Distract and treat for timid dogs afraid of cars

Category: ,

As Seen With - Cathy Rosenthal

Encourage Kindness to Animals!

Highly-acclaimed children's books for your child or organization

Distract and treat for timid dogs afraid of cars

Updated Dec 21, 2021

Dear Cathy,

My son, who lives with us, has a three-year-old 106-pound female German Shepherd/Boxer mix. She is a very sweet and loving dog, but very timid. We have a large fenced-in yard, which is where she typically goes, but we live at the end of a cul-de-sac and when we take her for a walk, she often gets afraid if a truck passes the cross-street and refuses to go. Often this will happen even if no vehicle passes, but you can see her looking down the block as if anticipating a truck coming by.

When we ask her if she wants to go for a walk, she gets very excited and runs to the door, but may stop within a few feet of the doorway once we get outside. Sometimes, she can be coaxed by raising her by her harness and walking her for a few steps, and as soon as she passes the cross street, she is fine and will walk as far as we can go. If we drive her past the cross-street and then take her for a walk, she is fine as well. She is also good at dog parks. She is somewhat sensitive to loud noises. Can you suggest any solutions? I hate to have to put her into a car and drive her each time we want to go for a walk.

– Scott, Oceanside, NY

Dear Scott,

Your instincts on how to handle this problem are right so far. Putting her in the car and taking her to a park is a good accommodation for now. Walking her at the quietest time of the day – very early in the morning or later at night – and introducing some training may also reduce her stress at that cross-street.

The goal is to distract her and keep her moving. Take her out when the traffic on the cross-street is fairly quiet. When she balks and stops, gently turn back towards the house, using her name and saying “heel.” This will take her mind off the street for a moment and onto you to see what you are doing. Give her a treat to reward her for “heeling.” Then turn again and head back to the street. Repeat this process every time she balks. Before reaching the cross-street, turn and go back to the house on the first few days of training.

When the number of balks reduces, walk her to the cross-street, but turn back towards the house right before you reach the street. Take a few steps, turn again and approach the cross-street at a quick pace. Use her name and give her treats as you walk through the intersection. Give her treats until you get her to a place where she feels comfortable again.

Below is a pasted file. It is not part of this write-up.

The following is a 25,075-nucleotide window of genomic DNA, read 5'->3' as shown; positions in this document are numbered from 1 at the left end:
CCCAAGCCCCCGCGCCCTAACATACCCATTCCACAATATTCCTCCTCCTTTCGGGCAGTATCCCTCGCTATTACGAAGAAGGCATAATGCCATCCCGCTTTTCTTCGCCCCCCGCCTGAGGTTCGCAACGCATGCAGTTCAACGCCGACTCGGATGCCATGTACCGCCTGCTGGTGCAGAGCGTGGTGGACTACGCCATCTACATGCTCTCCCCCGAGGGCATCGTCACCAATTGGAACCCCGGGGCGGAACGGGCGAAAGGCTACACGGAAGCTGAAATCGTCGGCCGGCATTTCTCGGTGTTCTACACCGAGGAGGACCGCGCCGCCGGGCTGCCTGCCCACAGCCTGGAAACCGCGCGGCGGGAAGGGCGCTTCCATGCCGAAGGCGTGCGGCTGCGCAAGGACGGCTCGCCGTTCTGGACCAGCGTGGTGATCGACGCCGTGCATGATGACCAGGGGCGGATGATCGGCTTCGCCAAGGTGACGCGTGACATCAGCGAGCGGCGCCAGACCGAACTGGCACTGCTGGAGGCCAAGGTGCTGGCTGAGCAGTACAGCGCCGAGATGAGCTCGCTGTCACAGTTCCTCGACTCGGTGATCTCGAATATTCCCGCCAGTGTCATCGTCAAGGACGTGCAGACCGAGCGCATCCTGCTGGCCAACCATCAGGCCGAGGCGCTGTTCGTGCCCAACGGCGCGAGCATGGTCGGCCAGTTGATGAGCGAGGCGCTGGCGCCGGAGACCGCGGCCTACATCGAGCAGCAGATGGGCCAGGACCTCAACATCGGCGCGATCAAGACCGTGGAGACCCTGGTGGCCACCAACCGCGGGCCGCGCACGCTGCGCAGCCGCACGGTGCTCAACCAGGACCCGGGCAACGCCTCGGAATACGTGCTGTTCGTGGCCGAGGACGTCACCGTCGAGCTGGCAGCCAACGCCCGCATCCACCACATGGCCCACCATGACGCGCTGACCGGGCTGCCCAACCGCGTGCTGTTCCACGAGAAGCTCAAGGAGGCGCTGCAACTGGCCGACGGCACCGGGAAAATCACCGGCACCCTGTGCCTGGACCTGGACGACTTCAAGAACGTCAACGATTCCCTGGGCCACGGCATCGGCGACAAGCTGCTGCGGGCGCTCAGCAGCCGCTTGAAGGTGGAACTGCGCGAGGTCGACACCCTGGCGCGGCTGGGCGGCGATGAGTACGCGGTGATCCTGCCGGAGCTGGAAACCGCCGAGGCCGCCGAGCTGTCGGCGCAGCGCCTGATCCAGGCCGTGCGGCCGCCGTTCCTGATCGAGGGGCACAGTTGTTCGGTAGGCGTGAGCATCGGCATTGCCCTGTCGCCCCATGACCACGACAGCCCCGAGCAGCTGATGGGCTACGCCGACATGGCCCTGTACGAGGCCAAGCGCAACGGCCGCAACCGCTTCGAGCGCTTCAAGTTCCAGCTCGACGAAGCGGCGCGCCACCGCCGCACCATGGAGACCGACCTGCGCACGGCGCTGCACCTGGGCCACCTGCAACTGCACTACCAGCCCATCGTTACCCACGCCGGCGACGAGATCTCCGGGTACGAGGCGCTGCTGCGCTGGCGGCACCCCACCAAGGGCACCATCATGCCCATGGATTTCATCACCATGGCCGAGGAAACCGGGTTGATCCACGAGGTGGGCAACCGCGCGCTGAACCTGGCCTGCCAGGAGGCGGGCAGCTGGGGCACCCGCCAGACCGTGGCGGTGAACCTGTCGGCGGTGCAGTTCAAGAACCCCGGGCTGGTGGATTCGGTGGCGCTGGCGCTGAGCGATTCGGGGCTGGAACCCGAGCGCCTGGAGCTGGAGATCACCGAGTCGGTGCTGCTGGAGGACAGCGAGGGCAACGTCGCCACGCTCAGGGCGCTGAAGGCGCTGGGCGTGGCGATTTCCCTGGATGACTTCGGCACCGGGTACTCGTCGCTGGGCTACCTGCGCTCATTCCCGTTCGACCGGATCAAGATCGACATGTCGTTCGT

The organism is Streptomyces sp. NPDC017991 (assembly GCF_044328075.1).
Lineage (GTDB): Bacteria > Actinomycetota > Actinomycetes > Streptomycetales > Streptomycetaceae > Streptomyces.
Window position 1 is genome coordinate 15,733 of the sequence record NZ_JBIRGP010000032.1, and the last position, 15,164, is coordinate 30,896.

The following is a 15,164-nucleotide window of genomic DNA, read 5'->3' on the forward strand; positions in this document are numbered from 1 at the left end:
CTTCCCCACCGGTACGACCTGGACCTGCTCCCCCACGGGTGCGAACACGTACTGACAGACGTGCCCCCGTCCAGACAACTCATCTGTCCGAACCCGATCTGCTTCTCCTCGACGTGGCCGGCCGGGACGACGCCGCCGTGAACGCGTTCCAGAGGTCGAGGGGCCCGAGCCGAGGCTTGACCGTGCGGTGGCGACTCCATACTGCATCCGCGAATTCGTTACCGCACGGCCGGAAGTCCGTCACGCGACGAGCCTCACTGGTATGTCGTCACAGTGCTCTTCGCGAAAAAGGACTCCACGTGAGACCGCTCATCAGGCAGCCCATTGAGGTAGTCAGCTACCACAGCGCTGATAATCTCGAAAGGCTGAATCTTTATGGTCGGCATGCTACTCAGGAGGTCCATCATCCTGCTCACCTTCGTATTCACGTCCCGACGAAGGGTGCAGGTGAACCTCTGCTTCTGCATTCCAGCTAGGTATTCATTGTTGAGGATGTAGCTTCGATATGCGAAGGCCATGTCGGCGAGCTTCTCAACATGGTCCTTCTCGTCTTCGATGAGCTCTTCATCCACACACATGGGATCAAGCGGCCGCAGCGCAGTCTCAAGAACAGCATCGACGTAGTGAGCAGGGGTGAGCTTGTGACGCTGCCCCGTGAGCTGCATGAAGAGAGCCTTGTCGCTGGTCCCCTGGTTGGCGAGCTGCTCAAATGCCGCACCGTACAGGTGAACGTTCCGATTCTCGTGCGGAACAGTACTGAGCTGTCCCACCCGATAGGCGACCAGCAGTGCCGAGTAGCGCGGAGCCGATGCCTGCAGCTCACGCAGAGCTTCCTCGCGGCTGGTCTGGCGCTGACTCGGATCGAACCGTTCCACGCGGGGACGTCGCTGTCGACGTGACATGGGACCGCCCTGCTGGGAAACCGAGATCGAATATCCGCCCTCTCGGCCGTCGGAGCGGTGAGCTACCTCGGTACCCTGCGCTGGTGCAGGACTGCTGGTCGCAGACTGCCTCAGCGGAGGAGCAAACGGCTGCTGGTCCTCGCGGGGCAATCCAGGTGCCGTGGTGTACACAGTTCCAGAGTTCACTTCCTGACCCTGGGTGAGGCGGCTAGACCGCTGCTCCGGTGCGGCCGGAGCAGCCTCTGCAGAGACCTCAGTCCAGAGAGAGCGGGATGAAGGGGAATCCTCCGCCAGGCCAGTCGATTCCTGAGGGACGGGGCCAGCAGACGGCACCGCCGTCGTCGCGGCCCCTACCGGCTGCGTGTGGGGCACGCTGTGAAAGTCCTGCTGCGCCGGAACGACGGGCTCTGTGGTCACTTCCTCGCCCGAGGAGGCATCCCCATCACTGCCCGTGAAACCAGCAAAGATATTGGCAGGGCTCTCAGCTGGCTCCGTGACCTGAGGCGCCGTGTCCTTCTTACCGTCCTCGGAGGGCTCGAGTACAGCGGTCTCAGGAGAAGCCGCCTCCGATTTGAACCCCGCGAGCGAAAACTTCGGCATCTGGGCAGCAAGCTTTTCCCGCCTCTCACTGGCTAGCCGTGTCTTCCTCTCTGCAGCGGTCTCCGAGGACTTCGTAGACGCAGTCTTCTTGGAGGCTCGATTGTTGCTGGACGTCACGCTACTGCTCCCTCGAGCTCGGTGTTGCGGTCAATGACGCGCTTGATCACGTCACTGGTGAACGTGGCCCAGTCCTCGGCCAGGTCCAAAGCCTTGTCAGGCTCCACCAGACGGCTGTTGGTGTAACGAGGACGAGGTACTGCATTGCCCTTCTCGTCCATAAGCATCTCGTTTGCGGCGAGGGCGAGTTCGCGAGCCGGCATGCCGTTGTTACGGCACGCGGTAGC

Not every dog gets past their fears, and sometimes you must make accommodations. But since this is only one intersection, I think a few days or weeks of distraction work will help her learn there is nothing to fear.

Cathy M. Rosenthal is a longtime animal advocate, children’s author, syndicated pet columnist, and pet expert with more than 30 years in the animal welfare field. Send your pet questions, stories and tips to cathy@petpundit.com. Please include your name, city, and state. You can follow her @cathymrosenthal

Was this article helpful? Share with others!

Leave a Reply

Your email address will not be published.

DSC_4602

Cathy Rosenthal, CHES, CFE
Animal Welfare Communications Specialist

Cathy brings more than 25 years' experience in the animal welfare field. She is a sought-after speaker, Certified Humane Education Specialist, a syndicated pet advice columnist, an author, a publisher, and of course - a loving pet parent.

Read more about Cathy here or check out her Non-Profit's page to see more ways she can help you and your organization.

Other Articles You Might Enjoy

Oral hygiene options for your dog and cat

Dear Cathy, My dog is six and a half years old and had to have her teeth cleaned about a year ago. Since then, I ...
Read More

How to stop puppy from being so destructive

Dear Cathy, We adopted a boxer/pug/bulldog named Magento. He is three years old. Our problem is that he is systematically eating our backyard from top ...
Read More

Obama family down to Labradoodle or Portuguese Water Dog

President-elect Obama announced this week that their family has narrowed down their dog choices to two possibilities – the Portuguese Water Dog and the Labradoodle. ...
Read More